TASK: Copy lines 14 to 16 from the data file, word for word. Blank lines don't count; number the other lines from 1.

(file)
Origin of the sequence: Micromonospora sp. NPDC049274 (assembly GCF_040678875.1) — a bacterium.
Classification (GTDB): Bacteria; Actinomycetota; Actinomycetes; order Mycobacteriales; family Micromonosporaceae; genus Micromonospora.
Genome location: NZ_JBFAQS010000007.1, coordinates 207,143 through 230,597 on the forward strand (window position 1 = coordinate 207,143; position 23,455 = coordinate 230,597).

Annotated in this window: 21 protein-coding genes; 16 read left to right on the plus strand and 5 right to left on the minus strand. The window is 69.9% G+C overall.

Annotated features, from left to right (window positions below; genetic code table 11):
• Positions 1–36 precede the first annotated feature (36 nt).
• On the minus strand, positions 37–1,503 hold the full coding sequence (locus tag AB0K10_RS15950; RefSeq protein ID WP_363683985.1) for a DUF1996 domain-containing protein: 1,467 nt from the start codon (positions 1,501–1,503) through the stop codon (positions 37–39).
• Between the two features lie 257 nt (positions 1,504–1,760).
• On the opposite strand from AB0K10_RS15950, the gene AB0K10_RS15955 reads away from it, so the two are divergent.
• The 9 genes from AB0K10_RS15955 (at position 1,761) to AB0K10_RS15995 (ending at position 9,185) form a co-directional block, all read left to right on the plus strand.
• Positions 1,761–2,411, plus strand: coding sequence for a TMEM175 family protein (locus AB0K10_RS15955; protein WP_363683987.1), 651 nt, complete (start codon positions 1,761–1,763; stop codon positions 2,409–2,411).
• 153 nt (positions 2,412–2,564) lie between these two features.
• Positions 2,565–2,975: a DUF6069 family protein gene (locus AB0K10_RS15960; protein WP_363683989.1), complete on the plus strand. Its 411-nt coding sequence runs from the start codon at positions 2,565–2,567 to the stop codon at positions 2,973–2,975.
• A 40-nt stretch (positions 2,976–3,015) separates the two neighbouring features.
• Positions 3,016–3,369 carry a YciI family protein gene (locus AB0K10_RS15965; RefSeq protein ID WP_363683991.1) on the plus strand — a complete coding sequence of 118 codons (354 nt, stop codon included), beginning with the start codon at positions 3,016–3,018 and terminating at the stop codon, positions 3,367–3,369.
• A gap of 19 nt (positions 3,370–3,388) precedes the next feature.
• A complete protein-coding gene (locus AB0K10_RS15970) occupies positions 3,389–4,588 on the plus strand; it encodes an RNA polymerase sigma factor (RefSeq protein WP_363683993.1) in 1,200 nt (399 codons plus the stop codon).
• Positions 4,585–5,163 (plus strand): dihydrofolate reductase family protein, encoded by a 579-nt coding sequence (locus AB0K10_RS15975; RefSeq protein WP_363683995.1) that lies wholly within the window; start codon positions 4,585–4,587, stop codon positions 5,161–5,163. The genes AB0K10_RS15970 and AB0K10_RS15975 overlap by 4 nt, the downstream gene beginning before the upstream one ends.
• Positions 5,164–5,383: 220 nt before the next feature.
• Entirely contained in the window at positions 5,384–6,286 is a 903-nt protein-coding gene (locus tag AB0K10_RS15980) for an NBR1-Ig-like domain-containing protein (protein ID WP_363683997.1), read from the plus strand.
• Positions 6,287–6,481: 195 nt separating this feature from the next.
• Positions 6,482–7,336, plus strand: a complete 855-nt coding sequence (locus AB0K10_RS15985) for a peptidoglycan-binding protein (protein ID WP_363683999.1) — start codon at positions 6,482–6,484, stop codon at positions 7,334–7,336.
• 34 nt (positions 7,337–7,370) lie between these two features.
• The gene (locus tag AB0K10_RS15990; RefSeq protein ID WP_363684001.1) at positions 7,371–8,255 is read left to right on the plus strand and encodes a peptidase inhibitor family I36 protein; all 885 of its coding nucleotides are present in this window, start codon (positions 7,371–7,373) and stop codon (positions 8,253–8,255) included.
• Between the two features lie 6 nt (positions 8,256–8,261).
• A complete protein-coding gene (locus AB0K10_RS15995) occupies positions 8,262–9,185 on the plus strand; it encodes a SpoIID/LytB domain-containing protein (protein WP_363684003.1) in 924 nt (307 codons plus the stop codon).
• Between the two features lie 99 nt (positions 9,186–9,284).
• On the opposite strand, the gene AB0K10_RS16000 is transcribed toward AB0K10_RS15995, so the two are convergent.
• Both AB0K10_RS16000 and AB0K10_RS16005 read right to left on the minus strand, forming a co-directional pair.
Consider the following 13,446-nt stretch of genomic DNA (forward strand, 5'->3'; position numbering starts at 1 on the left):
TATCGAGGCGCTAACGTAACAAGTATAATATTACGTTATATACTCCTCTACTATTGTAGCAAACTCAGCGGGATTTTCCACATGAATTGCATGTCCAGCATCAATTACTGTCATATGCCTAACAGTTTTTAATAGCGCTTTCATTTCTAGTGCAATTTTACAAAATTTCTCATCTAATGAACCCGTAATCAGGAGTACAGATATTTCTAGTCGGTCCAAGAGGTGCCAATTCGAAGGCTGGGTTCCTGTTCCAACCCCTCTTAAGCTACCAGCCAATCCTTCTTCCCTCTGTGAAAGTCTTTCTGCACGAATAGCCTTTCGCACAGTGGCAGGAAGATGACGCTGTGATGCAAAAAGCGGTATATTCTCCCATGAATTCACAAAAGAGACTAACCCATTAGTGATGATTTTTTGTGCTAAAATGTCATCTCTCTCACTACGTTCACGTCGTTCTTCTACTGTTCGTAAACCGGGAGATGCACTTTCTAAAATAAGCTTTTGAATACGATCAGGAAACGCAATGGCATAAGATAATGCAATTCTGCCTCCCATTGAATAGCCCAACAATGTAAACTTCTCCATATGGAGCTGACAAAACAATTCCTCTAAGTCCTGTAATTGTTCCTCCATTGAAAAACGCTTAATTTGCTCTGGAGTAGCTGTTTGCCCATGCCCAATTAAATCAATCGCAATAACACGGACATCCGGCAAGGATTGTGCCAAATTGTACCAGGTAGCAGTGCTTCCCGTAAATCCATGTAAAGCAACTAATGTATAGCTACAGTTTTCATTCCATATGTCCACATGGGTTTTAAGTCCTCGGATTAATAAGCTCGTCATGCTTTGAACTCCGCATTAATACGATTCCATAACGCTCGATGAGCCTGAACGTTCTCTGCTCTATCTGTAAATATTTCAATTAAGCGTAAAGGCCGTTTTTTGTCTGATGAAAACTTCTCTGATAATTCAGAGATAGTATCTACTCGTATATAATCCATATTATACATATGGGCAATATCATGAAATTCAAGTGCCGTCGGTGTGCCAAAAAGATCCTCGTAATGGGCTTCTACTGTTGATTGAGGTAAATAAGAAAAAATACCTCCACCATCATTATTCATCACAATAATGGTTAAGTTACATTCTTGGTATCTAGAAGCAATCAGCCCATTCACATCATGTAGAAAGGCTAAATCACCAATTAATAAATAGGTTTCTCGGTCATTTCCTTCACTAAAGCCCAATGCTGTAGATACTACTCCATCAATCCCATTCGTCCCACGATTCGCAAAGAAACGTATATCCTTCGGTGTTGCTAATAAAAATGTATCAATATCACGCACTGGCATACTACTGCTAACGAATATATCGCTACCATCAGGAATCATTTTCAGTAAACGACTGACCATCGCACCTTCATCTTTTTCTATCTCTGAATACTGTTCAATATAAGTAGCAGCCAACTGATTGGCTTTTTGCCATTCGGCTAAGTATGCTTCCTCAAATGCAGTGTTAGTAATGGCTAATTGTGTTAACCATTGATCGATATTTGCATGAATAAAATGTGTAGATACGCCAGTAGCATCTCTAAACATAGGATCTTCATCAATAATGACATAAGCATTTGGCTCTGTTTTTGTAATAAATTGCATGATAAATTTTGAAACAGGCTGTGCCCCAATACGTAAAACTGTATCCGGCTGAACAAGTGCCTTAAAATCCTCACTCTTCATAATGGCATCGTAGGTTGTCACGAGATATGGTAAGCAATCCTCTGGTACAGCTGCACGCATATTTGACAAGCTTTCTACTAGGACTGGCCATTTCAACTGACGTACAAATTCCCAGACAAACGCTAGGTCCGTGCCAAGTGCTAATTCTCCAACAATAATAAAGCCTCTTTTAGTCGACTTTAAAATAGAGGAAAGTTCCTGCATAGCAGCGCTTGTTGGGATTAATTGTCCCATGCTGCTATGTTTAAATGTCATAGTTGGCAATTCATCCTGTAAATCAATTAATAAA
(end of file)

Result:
• A 40-nt stretch (positions 2,976–3,015) separates the two neighbouring features.
• Positions 3,016–3,369 carry a YciI family protein gene (locus AB0K10_RS15965; RefSeq protein ID WP_363683991.1) on the plus strand — a complete coding sequence of 118 codons (354 nt, stop codon included), beginning with the start codon at positions 3,016–3,018 and terminating at the stop codon, positions 3,367–3,369.
• A gap of 19 nt (positions 3,370–3,388) precedes the next feature.